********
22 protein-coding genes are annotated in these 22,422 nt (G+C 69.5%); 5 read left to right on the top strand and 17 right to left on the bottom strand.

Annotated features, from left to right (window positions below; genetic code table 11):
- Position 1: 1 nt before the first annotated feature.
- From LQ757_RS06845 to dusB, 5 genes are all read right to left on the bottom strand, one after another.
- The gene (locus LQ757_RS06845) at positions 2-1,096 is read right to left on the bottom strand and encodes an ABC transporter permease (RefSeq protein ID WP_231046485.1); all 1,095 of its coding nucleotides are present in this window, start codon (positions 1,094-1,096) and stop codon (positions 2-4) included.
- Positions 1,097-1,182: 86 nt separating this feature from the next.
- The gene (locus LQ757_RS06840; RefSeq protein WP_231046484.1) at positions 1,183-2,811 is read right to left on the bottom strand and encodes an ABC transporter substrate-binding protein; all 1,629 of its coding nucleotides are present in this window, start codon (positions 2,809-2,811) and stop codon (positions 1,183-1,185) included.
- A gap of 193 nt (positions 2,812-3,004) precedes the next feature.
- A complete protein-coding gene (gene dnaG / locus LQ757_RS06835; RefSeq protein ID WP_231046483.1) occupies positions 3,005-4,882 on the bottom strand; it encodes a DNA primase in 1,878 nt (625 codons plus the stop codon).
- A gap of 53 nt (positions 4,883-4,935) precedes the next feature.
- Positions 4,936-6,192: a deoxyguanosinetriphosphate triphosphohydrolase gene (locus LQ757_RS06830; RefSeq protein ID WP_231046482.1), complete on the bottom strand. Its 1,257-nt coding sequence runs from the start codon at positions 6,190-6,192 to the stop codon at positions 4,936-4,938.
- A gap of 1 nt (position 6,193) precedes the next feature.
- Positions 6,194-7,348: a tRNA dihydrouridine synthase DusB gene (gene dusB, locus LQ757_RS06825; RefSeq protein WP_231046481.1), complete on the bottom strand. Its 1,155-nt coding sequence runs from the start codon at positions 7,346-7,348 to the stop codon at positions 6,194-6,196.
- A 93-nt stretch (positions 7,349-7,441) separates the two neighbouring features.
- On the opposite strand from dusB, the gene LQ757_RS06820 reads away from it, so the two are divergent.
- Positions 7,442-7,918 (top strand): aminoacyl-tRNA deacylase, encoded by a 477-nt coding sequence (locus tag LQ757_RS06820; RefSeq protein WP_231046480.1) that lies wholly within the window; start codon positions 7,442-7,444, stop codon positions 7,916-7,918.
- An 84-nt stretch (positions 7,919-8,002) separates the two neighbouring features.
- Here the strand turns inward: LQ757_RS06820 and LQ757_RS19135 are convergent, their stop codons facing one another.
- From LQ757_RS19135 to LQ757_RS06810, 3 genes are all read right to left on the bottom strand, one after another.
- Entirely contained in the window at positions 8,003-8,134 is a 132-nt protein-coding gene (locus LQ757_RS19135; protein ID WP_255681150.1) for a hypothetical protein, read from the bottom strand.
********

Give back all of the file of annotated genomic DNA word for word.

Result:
22 protein-coding genes are annotated in these 22,422 nt (G+C 69.5%); 5 read left to right on the top strand and 17 right to left on the bottom strand.

Annotated features, from left to right (window positions below; genetic code table 11):
- Position 1: 1 nt before the first annotated feature.
- From LQ757_RS06845 to dusB, 5 genes are all read right to left on the bottom strand, one after another.
- The gene (locus LQ757_RS06845) at positions 2-1,096 is read right to left on the bottom strand and encodes an ABC transporter permease (RefSeq protein ID WP_231046485.1); all 1,095 of its coding nucleotides are present in this window, start codon (positions 1,094-1,096) and stop codon (positions 2-4) included.
- Positions 1,097-1,182: 86 nt separating this feature from the next.
- The gene (locus LQ757_RS06840; RefSeq protein WP_231046484.1) at positions 1,183-2,811 is read right to left on the bottom strand and encodes an ABC transporter substrate-binding protein; all 1,629 of its coding nucleotides are present in this window, start codon (positions 2,809-2,811) and stop codon (positions 1,183-1,185) included.
- A gap of 193 nt (positions 2,812-3,004) precedes the next feature.
- A complete protein-coding gene (gene dnaG / locus LQ757_RS06835; RefSeq protein ID WP_231046483.1) occupies positions 3,005-4,882 on the bottom strand; it encodes a DNA primase in 1,878 nt (625 codons plus the stop codon).
- A gap of 53 nt (positions 4,883-4,935) precedes the next feature.
- Positions 4,936-6,192: a deoxyguanosinetriphosphate triphosphohydrolase gene (locus LQ757_RS06830; RefSeq protein ID WP_231046482.1), complete on the bottom strand. Its 1,257-nt coding sequence runs from the start codon at positions 6,190-6,192 to the stop codon at positions 4,936-4,938.
- A gap of 1 nt (position 6,193) precedes the next feature.
- Positions 6,194-7,348: a tRNA dihydrouridine synthase DusB gene (gene dusB, locus LQ757_RS06825; RefSeq protein WP_231046481.1), complete on the bottom strand. Its 1,155-nt coding sequence runs from the start codon at positions 7,346-7,348 to the stop codon at positions 6,194-6,196.
- A 93-nt stretch (positions 7,349-7,441) separates the two neighbouring features.
- On the opposite strand from dusB, the gene LQ757_RS06820 reads away from it, so the two are divergent.
- Positions 7,442-7,918 (top strand): aminoacyl-tRNA deacylase, encoded by a 477-nt coding sequence (locus tag LQ757_RS06820; RefSeq protein WP_231046480.1) that lies wholly within the window; start codon positions 7,442-7,444, stop codon positions 7,916-7,918.
- An 84-nt stretch (positions 7,919-8,002) separates the two neighbouring features.
- Here the strand turns inward: LQ757_RS06820 and LQ757_RS19135 are convergent, their stop codons facing one another.
- From LQ757_RS19135 to LQ757_RS06810, 3 genes are all read right to left on the bottom strand, one after another.
- Entirely contained in the window at positions 8,003-8,134 is a 132-nt protein-coding gene (locus LQ757_RS19135; protein ID WP_255681150.1) for a hypothetical protein, read from the bottom strand.